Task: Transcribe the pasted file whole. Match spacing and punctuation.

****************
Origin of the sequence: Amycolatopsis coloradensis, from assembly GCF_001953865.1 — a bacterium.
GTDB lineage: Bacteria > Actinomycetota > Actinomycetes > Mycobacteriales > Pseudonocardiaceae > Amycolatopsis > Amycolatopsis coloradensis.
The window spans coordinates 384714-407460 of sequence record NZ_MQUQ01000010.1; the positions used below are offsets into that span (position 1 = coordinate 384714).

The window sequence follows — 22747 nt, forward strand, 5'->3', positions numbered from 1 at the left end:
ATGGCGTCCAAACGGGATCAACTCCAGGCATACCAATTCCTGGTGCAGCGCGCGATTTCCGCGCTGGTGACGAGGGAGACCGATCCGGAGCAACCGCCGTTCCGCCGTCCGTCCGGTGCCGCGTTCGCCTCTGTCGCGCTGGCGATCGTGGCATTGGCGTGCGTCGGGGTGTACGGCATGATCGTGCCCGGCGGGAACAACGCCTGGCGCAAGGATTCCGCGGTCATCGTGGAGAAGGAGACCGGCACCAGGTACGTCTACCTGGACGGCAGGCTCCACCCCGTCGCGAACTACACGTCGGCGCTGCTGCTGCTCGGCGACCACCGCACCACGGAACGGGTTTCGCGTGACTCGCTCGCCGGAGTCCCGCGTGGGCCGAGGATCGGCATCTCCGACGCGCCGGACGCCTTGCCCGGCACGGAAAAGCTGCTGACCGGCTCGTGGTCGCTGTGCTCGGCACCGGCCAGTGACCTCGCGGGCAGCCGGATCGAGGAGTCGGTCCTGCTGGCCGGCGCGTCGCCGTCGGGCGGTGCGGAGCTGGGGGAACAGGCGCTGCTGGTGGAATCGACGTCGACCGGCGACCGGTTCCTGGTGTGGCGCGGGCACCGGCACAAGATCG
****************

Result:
Origin of the sequence: Amycolatopsis coloradensis, from assembly GCF_001953865.1 — a bacterium.
GTDB lineage: Bacteria > Actinomycetota > Actinomycetes > Mycobacteriales > Pseudonocardiaceae > Amycolatopsis > Amycolatopsis coloradensis.
The window spans coordinates 384714-407460 of sequence record NZ_MQUQ01000010.1; the positions used below are offsets into that span (position 1 = coordinate 384714).

The window sequence follows — 22747 nt, forward strand, 5'->3', positions numbered from 1 at the left end:
ATGGCGTCCAAACGGGATCAACTCCAGGCATACCAATTCCTGGTGCAGCGCGCGATTTCCGCGCTGGTGACGAGGGAGACCGATCCGGAGCAACCGCCGTTCCGCCGTCCGTCCGGTGCCGCGTTCGCCTCTGTCGCGCTGGCGATCGTGGCATTGGCGTGCGTCGGGGTGTACGGCATGATCGTGCCCGGCGGGAACAACGCCTGGCGCAAGGATTCCGCGGTCATCGTGGAGAAGGAGACCGGCACCAGGTACGTCTACCTGGACGGCAGGCTCCACCCCGTCGCGAACTACACGTCGGCGCTGCTGCTGCTCGGCGACCACCGCACCACGGAACGGGTTTCGCGTGACTCGCTCGCCGGAGTCCCGCGTGGGCCGAGGATCGGCATCTCCGACGCGCCGGACGCCTTGCCCGGCACGGAAAAGCTGCTGACCGGCTCGTGGTCGCTGTGCTCGGCACCGGCCAGTGACCTCGCGGGCAGCCGGATCGAGGAGTCGGTCCTGCTGGCCGGCGCGTCGCCGTCGGGCGGTGCGGAGCTGGGGGAACAGGCGCTGCTGGTGGAATCGACGTCGACCGGCGACCGGTTCCTGGTGTGGCGCGGGCACCGGCACAAGATCG